China's Li Na beat the heat with a quickfire Australian Open victory Monday as the stage was set for Novak Djokovic and Serena Williams to begin their bids for Grand Slam history.
On a day of rising temperatures at Melbourne Park, Li crushed last year's girls' champion Ana Konjuh, 16, 6-2, 6-0 to become the first leading contender through.
And with the mercury climbing to 30 Celsius (86 Fahrenheit) and forecast to shoot past 40 Celsius on Tuesday, Li was glad to rip through the opener in just 61 minutes.
"I think it was very lucky we played today. Tomorrow will be the worse," said Li, adding that she moved her Tuesday practice to an earlier slot. "I didn't want to kill myself on the court," she said.
The ice packs were already out on day one with the Netherlands' Kiki Bertens needing attention and having her blood pressure measured during her defeat to former world number one Ana Ivanovic.
Top 10 men's players Stanislas Wawrinka, David Ferrer and Tomas Berdych also went through with Djokovic, the defending champion, set to headline the evening session.
Djokovic is bidding to become the first player in the Open era to win the title four times in a row, while Williams can equal Chris Evert and Martina Navratilova's haul of 18 majors.
In-form Wawrinka had it easy when Andrey Golubev retired when a set down, while Ferrer and Berdych won in straights against Alejandro Gonzalez and Aleksandr Nedovyesov respectively.
Venus Williams became the first major casualty when she threw away a one-set lead against Russian 22nd seed Ekaterina Makarova to slump to her worst Australian Open result since 2006.
"The last 12 months I have had issues, but this year I definitely am looking forward to having a good run and feeling well," said the former world number one, who suffers from energy-sapping Sjogren's Syndrome.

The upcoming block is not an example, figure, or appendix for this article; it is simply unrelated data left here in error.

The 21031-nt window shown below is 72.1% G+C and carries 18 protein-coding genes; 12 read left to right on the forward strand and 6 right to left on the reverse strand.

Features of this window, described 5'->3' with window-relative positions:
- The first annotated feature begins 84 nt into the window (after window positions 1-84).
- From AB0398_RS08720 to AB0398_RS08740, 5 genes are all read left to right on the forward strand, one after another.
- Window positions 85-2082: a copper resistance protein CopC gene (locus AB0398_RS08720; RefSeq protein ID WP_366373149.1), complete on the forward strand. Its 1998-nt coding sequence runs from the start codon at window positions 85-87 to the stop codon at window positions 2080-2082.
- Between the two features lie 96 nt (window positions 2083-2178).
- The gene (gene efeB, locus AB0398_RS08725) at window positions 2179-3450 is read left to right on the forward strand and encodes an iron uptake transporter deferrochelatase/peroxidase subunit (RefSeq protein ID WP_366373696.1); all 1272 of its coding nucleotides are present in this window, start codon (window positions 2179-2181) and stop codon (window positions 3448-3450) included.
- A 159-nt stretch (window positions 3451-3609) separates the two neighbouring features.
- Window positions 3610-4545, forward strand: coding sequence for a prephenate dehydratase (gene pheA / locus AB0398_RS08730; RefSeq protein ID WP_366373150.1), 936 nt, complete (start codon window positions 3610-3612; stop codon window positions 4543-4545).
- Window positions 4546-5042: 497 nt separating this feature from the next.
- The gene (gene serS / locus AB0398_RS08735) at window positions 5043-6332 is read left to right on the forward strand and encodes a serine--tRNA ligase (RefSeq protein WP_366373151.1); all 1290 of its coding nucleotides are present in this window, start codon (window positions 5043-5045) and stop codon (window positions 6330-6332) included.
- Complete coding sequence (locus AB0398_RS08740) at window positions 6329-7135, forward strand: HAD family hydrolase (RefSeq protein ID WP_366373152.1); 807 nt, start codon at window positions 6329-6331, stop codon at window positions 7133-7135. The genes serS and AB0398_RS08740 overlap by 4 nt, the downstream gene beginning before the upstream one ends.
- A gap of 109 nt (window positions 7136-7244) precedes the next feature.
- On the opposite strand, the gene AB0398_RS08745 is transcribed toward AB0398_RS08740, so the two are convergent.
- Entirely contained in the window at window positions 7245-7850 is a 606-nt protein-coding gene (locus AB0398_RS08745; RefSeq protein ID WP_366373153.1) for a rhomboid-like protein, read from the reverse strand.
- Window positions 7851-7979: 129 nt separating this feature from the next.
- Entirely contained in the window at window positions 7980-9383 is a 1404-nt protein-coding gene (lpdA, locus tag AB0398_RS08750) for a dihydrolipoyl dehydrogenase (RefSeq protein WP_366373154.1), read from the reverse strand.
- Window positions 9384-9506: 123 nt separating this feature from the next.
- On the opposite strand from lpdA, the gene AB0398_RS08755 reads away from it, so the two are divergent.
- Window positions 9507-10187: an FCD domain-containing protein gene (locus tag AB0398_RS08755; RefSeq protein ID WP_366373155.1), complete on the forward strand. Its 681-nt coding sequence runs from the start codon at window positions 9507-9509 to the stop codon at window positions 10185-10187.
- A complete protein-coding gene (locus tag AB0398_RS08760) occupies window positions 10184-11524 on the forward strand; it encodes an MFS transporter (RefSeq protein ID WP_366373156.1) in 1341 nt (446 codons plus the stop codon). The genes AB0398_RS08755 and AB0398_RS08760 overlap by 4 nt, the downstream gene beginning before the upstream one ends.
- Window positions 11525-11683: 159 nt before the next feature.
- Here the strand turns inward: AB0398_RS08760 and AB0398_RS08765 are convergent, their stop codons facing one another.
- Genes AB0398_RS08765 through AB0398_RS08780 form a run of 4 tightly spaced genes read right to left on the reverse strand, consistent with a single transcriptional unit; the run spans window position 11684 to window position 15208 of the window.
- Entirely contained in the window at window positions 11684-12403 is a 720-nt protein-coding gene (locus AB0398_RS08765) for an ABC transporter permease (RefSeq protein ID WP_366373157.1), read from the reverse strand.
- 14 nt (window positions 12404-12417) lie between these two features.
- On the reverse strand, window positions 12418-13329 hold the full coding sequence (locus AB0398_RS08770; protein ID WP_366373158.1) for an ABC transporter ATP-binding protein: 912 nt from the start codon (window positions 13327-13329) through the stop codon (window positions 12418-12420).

Richard Gasquet shrugged off a rib problem which kept him out of last week's Kooyong Classic final to beat fellow Frenchman David Guez in straight sets.
And Britain's Heather Watson and Laura Robson both fell at the first hurdle, leaving Wimbledon champion Andy Murray as the country's lone singles representative.
Officials had words of reassurance for the players ahead of Tuesday's expected high temperatures, saying nobody had ever died from extreme heat at a tennis tournament.
"We have had players almost die from drinking too much. So the danger is overdrinking, not underdrinking and becoming dehydrated," said the tournament's chief medical officer, Tim Wood.
"Given the length of time tennis matches generally go for and the sweat rate of most normal, healthy athletes, they won't get to a state where they get too critically dehydrated."
The tournament has a well-earned reputation for extreme heat. In 2009, Djokovic became a high-profile casualty when he pulled out of his title defence in the quarter-finals, complaining of heat exhaustion.
In Monday's cooler evening temperatures, Djokovic will play Slovakia's Lukas Lacko on centre court before Serena Williams opens her bid for a sixth Australian Open title against home hope Ashleigh Barty.